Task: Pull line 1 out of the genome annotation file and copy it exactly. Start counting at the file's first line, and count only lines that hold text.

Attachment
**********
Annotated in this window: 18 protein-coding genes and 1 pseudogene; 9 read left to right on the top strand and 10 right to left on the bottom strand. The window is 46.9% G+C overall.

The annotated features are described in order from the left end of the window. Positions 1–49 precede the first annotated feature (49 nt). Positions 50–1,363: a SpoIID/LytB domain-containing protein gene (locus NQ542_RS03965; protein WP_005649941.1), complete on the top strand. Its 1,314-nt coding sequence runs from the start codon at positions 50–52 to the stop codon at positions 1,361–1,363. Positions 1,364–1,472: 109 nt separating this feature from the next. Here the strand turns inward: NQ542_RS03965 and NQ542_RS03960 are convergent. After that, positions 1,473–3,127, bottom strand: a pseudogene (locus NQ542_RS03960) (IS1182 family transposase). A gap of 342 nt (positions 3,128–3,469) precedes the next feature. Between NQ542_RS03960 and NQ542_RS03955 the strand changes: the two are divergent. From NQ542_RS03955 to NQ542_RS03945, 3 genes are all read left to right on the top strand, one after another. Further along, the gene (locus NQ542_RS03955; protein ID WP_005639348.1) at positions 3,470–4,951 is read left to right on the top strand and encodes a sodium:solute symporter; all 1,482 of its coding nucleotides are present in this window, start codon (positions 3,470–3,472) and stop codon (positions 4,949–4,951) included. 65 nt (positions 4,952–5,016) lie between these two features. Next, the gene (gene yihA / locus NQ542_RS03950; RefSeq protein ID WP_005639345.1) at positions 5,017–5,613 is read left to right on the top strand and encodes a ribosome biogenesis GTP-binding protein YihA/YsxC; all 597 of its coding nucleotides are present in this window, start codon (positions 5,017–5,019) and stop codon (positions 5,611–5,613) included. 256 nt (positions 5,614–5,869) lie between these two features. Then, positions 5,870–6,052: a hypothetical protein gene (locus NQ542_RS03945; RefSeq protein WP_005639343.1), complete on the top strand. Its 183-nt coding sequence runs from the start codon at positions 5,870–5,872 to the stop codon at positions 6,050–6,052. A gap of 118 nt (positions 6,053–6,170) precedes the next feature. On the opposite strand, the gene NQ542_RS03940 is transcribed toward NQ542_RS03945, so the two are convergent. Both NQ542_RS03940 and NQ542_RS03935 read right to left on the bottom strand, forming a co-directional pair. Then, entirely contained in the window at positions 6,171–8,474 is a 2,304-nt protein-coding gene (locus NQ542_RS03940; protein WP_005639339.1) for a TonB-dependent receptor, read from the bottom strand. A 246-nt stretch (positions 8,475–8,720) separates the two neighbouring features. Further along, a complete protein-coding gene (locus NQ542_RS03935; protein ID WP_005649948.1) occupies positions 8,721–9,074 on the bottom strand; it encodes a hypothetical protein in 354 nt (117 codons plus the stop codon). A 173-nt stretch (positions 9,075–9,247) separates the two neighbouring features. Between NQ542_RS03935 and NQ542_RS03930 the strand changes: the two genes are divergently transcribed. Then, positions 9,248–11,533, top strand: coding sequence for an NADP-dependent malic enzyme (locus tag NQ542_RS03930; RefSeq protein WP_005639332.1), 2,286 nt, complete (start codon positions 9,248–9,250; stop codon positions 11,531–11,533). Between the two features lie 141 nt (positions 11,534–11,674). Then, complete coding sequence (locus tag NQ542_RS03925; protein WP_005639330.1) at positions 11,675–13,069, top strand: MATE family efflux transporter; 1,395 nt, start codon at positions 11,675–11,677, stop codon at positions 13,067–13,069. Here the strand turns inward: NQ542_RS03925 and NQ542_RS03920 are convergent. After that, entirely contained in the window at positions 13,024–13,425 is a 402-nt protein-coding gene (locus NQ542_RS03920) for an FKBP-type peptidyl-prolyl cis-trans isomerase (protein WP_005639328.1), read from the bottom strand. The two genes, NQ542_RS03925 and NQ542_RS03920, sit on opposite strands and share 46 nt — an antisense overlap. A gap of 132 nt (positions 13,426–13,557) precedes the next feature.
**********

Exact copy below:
Annotated in this window: 18 protein-coding genes and 1 pseudogene; 9 read left to right on the top strand and 10 right to left on the bottom strand. The window is 46.9% G+C overall.